Spain finally finds its groove
Heading into the World Cup in South Africa, Spain was heralded as legitimate title contenders. With a wealth of talent at its disposal, Spain was expected to dominate games from start to finish, seeing off opponents with relative ease.
That hasn't been the case, however, and leading up to Wednesday's semi-final matchup against the in-form Germans, it would be fair to say that Spain hasn't had an easy time of things.
That all changed against Germany, though, when the real Spain decided to make its first appearance at the tournament.
Despite the narrow 1-0 margin of victory, it was a complete performance from the Spaniards. They dominated possession of the ball from the early stages of the game onwards, and they never allowed the Germans to get a foothold in the game.
The only downside for the Spaniards, once again, was that they failed to turn their dominance into goals.
Heading into the game it was the Germans who had found the back of the net more often, scoring 13 goals in five games, compared to six goals in five games for Spain. But the Germans rarely threatened to add to that total against their European opponents, in large part because they rarely had the ball.
Spain coach Vicente Del Bosque's approach to the game is to ask his players to keep the ball at all times, prodding and probing for an opening. It is a tactic that works for Spain because they have the most technically proficient midfield in the world.
Xavi, Andres Iniesta, Pedro, Xabi Alonso and Sergio Busquets are all comfortable on the ball and are all intelligent and creative in their movement. Rarely were any of them left exposed when in possession, and there were always two or three passing options available to the man on the ball.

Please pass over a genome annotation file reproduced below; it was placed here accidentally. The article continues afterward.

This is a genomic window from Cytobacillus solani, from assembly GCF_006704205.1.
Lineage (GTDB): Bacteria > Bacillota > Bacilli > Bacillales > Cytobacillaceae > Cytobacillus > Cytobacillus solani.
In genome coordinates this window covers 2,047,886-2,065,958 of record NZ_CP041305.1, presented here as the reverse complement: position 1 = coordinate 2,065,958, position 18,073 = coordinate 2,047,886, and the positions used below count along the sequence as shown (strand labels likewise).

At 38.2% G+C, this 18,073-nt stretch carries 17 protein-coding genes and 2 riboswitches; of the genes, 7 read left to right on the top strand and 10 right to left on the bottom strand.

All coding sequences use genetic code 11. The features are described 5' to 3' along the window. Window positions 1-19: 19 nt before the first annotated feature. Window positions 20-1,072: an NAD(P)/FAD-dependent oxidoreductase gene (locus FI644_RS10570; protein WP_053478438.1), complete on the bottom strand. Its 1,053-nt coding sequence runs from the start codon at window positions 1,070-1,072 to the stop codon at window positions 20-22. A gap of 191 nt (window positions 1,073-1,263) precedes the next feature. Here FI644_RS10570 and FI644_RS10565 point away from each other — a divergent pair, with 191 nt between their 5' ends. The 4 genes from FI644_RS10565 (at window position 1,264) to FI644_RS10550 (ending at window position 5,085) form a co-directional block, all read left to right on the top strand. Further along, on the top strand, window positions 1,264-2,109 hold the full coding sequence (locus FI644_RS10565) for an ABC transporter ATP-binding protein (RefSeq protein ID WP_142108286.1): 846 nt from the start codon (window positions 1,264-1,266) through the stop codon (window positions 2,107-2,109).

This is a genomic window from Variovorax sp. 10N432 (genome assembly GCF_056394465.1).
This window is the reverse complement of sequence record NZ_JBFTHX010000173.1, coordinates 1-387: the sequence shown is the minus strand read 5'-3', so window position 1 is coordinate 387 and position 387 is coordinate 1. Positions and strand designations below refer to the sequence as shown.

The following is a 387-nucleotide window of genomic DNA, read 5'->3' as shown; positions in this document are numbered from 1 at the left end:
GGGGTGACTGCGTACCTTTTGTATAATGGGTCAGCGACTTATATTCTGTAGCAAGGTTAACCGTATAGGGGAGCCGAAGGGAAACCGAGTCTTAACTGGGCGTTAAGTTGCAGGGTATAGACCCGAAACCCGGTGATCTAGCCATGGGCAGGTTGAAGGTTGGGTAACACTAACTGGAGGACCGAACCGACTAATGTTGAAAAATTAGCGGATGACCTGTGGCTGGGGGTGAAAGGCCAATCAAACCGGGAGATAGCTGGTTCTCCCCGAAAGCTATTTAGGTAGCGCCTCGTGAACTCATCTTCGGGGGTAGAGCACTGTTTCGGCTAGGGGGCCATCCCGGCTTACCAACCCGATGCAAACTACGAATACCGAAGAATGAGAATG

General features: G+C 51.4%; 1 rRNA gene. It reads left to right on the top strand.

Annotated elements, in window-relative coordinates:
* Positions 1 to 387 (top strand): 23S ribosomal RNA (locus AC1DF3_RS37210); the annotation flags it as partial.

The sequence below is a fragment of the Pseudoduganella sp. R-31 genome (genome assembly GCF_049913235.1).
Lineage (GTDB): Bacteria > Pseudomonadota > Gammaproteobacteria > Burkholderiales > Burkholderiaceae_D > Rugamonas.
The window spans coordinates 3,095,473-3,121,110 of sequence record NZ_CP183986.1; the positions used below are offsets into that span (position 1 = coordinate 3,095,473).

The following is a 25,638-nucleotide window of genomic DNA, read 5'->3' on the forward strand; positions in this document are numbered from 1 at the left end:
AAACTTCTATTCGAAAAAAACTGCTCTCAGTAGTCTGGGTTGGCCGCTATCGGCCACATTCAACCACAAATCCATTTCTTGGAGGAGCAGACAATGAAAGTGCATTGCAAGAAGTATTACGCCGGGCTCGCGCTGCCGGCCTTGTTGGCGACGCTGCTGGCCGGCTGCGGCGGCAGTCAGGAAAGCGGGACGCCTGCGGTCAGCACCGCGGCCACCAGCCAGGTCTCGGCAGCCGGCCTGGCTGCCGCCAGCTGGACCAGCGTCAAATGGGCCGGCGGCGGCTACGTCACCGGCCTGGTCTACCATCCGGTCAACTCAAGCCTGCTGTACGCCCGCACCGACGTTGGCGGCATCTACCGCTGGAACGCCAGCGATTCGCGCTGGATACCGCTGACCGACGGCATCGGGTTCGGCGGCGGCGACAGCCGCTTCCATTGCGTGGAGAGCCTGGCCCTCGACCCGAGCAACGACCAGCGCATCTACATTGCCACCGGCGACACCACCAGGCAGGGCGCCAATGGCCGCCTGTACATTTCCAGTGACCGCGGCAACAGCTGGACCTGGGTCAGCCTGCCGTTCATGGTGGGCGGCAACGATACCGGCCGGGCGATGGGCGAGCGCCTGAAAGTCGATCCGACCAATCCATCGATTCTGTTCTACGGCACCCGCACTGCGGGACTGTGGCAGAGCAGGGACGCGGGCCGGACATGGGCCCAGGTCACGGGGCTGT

Sergio Ramos was allowed to venture forward down the right wing at will, because either Iniesta or Pedro, whoever happened to be on the right flank, would take up a more central position. This not only served to give Spain a numerical advantage in central midfield, it also freed up space for Ramos to attack.
This is a central principle in Spain's tactical formation - a midfield that can interchange at any time, coupled with two fullbacks (Ramos on the right and Joan Capdevila on the left) who are athletic enough to join in when Spain is in possession.
The fullbacks are allowed to move forward because Busquets and Alonso are disciplined in their positional play and are able to cover for either fullback when necessary.
After Germany's demolition job on Argentina, I praised German coach Joachim Loew for his tactical awareness in recognizing the weakness of his opponent.
Against Spain, I thought that Loew failed to effectively counter the strength of his opponent and keep possession of the ball.
Spain has struggled against opponents who put them under pressure when they have the ball. Up until they had a man sent off in their final group game, Chile gave Spain a difficult time because it harassed the Spanish all over the park. Likewise, Paraguay frustrated Spain in their quarter-final game because of the high tempo, high-pressure tactics that it employed.
Strategy backfires on Germany
I thought Germany should have done the same thing.
Pushing both of their wide midfielders, Lukas Podolski and Piotr Trochowski, onto the fullbacks would have denied Spain an outlet from Iker Casillas in goal. Bastian Schweinsteiger, Sami Khedira and Mesut Oezil would then need to close down their counterparts in midfield, while Philip Lahm and Jerome Boateng would need to track the movements of Iniesta and Pedro.
One other point of note: when the Spaniards lost possession of the ball, they put Germany under intense pressure to win it back.
On the rare occasion that the Germans found themselves in possession, they were quickly surrounded by a swarm of players in red jerseys. The Germans expended so much energy chasing shadows that they had little left to give when the onus was on them to create scoring chances.
Del Bosque admitted after the game that his team is happy when it is in possession of the ball, and uncomfortable when they are not. Germany failed to understand that mentality, and paid a heavy price.
With the benefit of watching the dominant Spanish performance, I think Dutch coach Bert Van Marwijk will be wary of making the same mistake in the final on Sunday.